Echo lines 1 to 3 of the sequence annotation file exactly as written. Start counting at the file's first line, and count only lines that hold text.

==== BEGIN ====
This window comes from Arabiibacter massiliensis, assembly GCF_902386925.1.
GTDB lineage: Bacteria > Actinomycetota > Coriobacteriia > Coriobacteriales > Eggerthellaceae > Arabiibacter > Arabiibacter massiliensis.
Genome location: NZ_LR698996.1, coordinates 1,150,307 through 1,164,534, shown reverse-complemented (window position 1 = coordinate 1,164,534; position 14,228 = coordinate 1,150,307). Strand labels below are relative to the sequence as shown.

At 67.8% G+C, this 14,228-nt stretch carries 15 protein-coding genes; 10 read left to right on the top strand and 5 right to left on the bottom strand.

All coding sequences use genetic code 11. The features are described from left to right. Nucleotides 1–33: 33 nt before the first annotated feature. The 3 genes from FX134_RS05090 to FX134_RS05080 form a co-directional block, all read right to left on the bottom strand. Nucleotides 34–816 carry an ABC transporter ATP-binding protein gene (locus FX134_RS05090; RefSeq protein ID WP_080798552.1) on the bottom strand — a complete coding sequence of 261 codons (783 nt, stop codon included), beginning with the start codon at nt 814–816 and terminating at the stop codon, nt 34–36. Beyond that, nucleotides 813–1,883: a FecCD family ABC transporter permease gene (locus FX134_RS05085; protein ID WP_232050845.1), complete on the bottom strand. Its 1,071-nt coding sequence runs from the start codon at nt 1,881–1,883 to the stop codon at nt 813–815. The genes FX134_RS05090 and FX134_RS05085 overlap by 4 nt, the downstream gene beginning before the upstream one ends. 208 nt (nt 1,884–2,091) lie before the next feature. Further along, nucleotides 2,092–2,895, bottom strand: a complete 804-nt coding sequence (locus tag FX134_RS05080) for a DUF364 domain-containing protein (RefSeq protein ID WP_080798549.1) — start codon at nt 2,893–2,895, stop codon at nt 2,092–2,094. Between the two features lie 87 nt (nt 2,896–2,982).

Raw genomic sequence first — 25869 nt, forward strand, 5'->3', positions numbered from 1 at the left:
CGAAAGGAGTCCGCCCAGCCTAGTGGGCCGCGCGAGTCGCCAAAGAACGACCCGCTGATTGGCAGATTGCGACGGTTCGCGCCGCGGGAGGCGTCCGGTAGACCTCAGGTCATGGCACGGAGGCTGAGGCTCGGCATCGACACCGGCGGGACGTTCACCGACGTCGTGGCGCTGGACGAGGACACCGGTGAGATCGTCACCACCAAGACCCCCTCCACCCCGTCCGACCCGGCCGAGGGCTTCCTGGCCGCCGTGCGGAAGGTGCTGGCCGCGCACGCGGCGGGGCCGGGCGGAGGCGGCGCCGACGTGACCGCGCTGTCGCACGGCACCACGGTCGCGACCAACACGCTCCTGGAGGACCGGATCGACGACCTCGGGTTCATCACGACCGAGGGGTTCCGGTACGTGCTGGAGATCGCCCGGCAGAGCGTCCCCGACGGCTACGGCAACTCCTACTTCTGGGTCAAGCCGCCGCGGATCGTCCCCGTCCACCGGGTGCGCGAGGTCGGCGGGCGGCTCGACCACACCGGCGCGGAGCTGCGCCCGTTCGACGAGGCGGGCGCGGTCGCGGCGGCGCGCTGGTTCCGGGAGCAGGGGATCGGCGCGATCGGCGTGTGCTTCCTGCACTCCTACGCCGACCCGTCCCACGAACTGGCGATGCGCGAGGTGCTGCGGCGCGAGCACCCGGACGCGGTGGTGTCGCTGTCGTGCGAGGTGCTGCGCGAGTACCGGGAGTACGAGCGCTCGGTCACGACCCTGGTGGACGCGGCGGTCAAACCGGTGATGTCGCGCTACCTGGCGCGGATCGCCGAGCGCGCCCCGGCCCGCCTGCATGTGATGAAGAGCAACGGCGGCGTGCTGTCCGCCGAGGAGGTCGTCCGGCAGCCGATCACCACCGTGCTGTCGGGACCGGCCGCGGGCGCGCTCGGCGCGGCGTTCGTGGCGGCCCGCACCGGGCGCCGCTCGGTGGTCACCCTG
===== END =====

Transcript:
This window comes from Arabiibacter massiliensis, assembly GCF_902386925.1.
GTDB lineage: Bacteria > Actinomycetota > Coriobacteriia > Coriobacteriales > Eggerthellaceae > Arabiibacter > Arabiibacter massiliensis.
Genome location: NZ_LR698996.1, coordinates 1,150,307 through 1,164,534, shown reverse-complemented (window position 1 = coordinate 1,164,534; position 14,228 = coordinate 1,150,307). Strand labels below are relative to the sequence as shown.